In requiring customer acceptance as part of the agreement, revenue recognition is delayed until this part of the earnings process is completed. Although the Brown and Sharpe example relates to product delivery, many of the changes in revenue recognition companies made in response to SAB No. 101 are related to service revenue. We discuss some of these later in the chapter.

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ETHICAL DILEMMA
 

The Precision Parts Corporation manufactures automobile parts. The company has reported a profit every year since the company's inception in 1980. Management prides itself on this accomplishment and believes one important contributing factor is the company's incentive plan that rewards top management a bonus equal to a percentage of operating income if the operating income goal for the year is achieved. However, 2011 has been a tough year, and prospects for attaining the income goal for the year are bleak.

   Tony Smith, the company's chief financial officer, has determined a way to increase December sales by an amount sufficient to boost operating income over the goal for the year and earn bonuses for all top management. A reputable customer ordered $120,000 of parts to be shipped on January 15, 2012. Tony told the rest of top management “I know we can get that order ready by December 31 even though it will require some production line overtime. We can then just leave the order on the loading dock until shipment. I see nothing wrong with recognizing the sale in 2011, since the parts will have been manufactured and we do have a firm order from a reputable customer.” The company's normal procedure is to ship goods f.o.b. destination and to recognize sales revenue when the customer receives the parts.

   Graphic 5-2 relates various revenue-recognition methods to critical steps in the earnings process, and Graphic 5-3 provides a more detailed overview of the methods used in current practice.7 Recall that the realization principle indicates that the central issues for recognizing revenue are (a) judging when the earnings process is substantially complete and (b) whether there is reasonable certainty as to the collectibility of the cash to be received. Often this decision is straightforward and tied to delivery of the product from the seller to the buyer. At delivery, the earnings process is virtually complete and the seller receives either cash or a receivable. At other times, though, recognizing revenue upon delivery may be inappropriate. It may be that revenue should be deferred to a point after delivery because the seller is unable to estimate whether the buyer will return the product or pay the receivable. Or, sometimes revenue should be recognized at a point prior to delivery because the earnings process occurs over multiple reporting periods and the company can better inform financial statement users by making reliable estimates of revenue and cost prior to delivery.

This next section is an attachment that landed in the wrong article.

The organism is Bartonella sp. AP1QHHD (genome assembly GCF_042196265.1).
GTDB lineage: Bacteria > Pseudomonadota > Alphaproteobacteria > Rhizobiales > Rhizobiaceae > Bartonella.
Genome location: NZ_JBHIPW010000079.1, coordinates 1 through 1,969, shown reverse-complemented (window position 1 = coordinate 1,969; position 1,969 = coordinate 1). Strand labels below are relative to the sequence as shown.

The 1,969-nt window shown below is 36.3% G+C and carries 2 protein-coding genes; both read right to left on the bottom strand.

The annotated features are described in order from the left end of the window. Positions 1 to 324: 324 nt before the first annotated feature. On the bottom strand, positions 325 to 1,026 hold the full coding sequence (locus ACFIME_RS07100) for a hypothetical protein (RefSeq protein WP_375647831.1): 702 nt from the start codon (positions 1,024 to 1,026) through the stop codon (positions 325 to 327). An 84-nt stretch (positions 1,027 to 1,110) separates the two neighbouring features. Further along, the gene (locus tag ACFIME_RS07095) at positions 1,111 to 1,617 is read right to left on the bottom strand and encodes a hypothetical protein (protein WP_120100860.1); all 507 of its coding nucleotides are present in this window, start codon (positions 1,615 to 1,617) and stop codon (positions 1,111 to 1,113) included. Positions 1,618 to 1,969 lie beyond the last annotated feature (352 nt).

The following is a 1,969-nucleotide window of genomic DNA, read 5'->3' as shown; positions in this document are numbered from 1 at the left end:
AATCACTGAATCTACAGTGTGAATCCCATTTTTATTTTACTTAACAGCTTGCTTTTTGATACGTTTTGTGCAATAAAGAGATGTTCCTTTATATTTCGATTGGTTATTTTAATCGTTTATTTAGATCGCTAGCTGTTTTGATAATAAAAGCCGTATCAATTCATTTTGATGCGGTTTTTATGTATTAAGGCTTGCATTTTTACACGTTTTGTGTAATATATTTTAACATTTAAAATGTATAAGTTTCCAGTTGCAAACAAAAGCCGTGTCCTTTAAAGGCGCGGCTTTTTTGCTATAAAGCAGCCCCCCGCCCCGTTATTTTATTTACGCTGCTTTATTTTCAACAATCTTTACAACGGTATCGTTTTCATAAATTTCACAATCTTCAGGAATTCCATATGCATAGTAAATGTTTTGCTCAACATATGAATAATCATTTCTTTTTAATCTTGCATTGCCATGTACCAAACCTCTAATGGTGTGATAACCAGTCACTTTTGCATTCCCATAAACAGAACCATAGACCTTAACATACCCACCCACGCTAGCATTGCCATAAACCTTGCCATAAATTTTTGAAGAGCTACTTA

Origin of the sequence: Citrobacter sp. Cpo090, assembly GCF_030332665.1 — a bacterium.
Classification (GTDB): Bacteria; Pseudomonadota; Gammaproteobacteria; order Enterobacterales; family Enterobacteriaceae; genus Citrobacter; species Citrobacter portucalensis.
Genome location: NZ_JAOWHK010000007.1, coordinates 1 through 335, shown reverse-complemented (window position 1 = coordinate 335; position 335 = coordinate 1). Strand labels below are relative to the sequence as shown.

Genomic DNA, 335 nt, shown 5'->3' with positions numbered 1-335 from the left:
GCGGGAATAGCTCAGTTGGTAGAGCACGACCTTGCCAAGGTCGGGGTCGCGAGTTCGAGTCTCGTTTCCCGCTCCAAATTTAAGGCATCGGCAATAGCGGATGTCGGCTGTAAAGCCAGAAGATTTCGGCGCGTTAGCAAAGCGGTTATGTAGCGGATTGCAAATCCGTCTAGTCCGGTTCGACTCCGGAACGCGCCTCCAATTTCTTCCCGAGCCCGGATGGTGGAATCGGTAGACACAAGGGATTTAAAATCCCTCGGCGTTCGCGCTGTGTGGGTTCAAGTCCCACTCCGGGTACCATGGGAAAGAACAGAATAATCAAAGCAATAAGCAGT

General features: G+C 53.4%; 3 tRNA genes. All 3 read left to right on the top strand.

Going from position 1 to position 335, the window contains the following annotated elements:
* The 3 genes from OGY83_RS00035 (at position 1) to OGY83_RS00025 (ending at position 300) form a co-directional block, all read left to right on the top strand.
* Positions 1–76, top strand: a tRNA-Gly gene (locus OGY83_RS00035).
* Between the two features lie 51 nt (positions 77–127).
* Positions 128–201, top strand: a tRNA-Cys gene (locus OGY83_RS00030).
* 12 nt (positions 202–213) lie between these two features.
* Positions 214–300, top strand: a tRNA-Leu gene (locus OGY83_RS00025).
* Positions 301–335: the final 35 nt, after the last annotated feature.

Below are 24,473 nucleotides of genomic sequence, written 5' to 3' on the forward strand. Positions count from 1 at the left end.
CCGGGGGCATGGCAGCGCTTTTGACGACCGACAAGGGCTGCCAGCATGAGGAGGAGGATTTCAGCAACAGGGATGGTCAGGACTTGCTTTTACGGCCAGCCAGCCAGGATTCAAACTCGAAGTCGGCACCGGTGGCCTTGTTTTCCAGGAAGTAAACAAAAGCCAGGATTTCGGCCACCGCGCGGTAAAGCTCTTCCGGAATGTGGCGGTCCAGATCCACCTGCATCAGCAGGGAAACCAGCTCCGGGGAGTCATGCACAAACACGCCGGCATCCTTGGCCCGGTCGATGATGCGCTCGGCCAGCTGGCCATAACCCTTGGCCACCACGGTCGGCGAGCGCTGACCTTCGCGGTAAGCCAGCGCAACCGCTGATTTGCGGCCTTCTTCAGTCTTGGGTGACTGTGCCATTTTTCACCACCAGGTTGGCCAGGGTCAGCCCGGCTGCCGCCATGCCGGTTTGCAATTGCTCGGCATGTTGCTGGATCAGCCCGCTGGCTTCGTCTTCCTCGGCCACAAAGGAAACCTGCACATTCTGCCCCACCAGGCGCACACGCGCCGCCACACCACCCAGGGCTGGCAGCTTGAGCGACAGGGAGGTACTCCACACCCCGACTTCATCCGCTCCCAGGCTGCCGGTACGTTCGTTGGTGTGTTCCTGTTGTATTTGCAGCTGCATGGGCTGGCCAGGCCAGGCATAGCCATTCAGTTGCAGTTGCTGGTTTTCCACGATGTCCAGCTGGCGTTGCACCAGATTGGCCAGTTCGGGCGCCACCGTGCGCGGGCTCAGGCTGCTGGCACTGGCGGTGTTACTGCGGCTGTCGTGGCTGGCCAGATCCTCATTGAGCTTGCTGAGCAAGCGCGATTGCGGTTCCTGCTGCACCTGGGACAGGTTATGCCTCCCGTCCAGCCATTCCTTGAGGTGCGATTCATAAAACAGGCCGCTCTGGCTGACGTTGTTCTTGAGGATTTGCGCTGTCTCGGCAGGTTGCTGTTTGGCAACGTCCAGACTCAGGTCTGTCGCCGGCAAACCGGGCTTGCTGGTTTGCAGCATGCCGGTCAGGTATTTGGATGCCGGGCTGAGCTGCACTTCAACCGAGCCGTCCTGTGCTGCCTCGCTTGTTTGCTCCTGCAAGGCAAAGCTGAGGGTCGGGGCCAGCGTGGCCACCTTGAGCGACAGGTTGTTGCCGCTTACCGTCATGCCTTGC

GRAPHIC 5-2
Relation between Earnings Process and Revenue Recognition Methods

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   Now let's consider specific revenue recognition methods in more detail. We start with revenue recognition at delivery, then discuss circumstances where revenue recognition must be postponed until after delivery, and then discuss circumstances that allow revenue recognition prior to delivery.

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GRAPHIC 5-3
Revenue Recognition Methods

When revenue is being earned in a multi-period contract, sometimes it is more meaningful to recognize revenue over time and prior to completion in proportion to the percentage of work completed.